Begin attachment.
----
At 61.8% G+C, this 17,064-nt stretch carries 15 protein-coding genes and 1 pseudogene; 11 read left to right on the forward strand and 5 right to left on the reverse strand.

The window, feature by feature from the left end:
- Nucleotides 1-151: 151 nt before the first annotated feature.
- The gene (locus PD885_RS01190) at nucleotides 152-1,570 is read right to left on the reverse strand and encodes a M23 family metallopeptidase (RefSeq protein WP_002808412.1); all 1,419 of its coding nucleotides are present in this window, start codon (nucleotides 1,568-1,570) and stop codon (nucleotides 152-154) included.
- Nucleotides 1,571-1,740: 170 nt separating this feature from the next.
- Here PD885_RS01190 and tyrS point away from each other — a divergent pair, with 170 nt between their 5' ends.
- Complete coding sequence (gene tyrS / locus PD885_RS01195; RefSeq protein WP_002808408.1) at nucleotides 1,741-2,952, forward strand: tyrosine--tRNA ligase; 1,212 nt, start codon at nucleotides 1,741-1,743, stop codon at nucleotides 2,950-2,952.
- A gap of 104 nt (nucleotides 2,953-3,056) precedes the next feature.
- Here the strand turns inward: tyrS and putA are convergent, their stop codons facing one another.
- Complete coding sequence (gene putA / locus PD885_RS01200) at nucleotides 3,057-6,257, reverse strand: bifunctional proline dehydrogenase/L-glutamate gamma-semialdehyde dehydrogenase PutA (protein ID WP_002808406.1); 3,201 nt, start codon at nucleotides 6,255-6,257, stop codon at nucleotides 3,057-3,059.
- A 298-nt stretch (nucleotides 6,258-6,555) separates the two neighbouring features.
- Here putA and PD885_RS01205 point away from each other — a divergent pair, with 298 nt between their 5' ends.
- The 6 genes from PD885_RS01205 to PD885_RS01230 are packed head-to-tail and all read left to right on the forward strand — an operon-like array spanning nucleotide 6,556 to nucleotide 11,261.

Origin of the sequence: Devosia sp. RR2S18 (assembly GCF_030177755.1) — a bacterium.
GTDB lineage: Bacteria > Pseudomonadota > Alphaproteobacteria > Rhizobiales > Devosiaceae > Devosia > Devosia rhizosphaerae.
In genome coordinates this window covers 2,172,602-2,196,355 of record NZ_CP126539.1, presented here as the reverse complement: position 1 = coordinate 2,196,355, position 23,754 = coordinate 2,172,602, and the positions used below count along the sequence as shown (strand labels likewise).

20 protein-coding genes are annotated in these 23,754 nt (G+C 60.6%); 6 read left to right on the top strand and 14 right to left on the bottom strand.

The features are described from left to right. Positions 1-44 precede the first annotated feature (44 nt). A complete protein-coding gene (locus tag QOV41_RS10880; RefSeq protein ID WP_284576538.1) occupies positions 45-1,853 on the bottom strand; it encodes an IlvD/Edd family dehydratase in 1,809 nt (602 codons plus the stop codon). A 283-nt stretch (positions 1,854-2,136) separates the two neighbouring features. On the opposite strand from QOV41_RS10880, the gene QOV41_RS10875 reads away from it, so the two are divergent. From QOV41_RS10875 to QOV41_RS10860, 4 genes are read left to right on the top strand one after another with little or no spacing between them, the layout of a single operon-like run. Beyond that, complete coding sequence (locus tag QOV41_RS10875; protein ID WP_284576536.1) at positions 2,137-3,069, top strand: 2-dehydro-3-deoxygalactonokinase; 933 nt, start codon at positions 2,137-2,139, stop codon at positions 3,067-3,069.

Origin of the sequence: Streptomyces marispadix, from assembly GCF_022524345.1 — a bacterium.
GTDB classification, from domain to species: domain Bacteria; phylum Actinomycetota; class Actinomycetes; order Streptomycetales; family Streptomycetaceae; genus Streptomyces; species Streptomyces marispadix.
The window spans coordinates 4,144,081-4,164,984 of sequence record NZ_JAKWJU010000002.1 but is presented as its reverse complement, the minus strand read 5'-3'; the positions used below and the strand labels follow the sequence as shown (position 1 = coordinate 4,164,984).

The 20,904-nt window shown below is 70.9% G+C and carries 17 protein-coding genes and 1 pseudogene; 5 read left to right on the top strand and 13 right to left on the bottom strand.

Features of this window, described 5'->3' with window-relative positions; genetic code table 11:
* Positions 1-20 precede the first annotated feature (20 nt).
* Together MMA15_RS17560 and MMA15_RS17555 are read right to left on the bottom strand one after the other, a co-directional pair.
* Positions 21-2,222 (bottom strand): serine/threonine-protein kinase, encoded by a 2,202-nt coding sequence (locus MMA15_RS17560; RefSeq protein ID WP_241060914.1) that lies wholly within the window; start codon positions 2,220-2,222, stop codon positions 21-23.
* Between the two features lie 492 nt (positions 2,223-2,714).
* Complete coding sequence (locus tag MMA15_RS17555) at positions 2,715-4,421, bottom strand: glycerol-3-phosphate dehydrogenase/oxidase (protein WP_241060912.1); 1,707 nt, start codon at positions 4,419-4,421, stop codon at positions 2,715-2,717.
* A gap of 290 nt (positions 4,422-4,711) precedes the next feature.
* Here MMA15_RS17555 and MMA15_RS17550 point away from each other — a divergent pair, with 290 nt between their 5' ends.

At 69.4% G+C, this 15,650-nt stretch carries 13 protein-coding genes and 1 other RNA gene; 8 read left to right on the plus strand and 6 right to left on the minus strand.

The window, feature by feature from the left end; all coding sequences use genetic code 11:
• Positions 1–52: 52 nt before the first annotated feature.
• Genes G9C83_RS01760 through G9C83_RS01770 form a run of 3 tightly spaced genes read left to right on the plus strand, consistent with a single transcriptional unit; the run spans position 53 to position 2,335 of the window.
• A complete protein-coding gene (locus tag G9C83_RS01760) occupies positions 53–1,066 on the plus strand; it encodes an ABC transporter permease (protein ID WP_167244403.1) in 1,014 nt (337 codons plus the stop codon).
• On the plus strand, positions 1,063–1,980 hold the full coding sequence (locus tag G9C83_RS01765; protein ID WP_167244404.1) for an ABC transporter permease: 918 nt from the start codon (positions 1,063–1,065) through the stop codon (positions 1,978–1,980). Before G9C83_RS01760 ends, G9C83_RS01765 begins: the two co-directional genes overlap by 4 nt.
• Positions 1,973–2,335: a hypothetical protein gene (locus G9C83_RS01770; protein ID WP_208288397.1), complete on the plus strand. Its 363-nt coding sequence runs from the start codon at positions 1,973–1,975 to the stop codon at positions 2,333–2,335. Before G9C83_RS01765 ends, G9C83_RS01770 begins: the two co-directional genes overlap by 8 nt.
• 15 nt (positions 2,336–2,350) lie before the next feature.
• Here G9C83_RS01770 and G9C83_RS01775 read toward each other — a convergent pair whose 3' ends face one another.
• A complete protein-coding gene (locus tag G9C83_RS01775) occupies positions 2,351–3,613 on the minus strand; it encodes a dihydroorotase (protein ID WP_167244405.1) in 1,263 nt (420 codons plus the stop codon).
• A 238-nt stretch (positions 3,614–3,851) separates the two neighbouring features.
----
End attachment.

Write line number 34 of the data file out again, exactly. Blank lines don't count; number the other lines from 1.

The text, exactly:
• Genes G9C83_RS01760 through G9C83_RS01770 form a run of 3 tightly spaced genes read left to right on the plus strand, consistent with a single transcriptional unit; the run spans position 53 to position 2,335 of the window.